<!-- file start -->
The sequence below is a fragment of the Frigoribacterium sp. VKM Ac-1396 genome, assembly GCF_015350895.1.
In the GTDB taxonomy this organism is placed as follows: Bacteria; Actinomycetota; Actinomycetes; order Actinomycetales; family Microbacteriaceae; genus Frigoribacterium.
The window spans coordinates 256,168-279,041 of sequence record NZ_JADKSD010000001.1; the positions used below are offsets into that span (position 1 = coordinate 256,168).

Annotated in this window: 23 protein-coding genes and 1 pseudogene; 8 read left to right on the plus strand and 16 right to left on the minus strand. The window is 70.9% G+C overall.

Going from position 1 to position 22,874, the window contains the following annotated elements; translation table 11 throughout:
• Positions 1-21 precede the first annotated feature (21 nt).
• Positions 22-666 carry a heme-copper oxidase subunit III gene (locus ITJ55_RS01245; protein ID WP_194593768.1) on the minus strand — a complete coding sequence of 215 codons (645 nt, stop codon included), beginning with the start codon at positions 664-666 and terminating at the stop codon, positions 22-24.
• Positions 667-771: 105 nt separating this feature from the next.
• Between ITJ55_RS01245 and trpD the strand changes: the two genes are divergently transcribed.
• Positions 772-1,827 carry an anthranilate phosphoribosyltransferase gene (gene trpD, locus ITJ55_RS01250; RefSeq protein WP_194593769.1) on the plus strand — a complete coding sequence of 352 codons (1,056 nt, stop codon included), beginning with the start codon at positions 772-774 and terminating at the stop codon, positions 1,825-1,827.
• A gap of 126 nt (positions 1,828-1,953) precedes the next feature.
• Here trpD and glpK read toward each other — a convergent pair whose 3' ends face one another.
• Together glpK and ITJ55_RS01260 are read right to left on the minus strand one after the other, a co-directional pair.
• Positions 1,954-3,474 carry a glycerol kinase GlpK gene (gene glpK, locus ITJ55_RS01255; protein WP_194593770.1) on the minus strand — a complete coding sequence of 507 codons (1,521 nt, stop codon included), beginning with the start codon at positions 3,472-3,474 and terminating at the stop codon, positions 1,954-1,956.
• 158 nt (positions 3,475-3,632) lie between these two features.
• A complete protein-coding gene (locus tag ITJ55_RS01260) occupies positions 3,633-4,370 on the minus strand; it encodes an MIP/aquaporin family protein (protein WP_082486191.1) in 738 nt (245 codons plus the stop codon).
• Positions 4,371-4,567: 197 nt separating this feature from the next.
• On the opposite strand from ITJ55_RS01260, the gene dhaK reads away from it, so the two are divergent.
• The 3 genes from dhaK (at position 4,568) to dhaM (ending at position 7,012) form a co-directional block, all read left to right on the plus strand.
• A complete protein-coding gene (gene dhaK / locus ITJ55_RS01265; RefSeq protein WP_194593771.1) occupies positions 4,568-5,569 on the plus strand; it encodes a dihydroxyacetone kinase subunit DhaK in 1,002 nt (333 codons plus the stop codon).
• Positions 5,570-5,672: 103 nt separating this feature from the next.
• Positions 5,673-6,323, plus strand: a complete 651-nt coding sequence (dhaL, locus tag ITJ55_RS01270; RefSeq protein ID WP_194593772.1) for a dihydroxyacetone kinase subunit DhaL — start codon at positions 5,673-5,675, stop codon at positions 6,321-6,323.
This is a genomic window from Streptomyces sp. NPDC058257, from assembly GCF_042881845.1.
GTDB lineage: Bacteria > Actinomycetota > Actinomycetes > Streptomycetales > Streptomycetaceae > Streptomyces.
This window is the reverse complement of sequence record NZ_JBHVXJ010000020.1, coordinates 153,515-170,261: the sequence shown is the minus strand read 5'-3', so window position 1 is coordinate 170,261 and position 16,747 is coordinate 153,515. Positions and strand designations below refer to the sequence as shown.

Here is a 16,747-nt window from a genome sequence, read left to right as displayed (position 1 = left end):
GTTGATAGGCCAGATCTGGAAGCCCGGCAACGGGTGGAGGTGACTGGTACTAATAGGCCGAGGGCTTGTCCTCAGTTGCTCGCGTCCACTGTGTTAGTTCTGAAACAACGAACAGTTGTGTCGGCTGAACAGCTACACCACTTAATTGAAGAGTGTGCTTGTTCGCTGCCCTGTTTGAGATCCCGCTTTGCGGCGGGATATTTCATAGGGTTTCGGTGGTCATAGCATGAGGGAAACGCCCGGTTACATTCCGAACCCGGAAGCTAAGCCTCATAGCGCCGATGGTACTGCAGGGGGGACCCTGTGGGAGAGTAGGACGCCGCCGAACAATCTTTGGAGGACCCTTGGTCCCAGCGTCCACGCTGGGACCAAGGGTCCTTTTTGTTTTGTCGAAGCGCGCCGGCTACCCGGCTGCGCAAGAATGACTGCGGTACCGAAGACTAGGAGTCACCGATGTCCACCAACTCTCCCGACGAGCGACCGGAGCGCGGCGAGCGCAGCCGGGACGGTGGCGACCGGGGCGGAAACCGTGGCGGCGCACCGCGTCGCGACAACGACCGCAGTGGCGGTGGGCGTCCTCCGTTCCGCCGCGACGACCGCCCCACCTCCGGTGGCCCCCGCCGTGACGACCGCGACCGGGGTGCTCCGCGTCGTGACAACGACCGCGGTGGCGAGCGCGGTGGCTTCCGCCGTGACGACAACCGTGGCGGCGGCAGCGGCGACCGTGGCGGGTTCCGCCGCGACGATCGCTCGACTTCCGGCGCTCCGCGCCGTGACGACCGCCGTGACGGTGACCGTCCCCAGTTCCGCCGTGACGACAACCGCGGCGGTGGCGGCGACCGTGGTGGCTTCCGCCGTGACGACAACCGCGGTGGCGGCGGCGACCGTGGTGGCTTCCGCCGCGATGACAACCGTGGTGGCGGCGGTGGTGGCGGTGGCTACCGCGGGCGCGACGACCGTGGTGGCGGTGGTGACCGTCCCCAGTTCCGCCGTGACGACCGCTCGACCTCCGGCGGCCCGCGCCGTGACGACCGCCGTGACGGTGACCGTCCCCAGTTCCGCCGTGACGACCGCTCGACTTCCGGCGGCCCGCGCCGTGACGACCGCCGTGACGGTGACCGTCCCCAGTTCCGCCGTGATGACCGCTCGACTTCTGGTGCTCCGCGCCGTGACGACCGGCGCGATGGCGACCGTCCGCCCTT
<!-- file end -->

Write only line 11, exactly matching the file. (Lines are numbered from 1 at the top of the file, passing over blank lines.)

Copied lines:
• A gap of 126 nt (positions 1,828-1,953) precedes the next feature.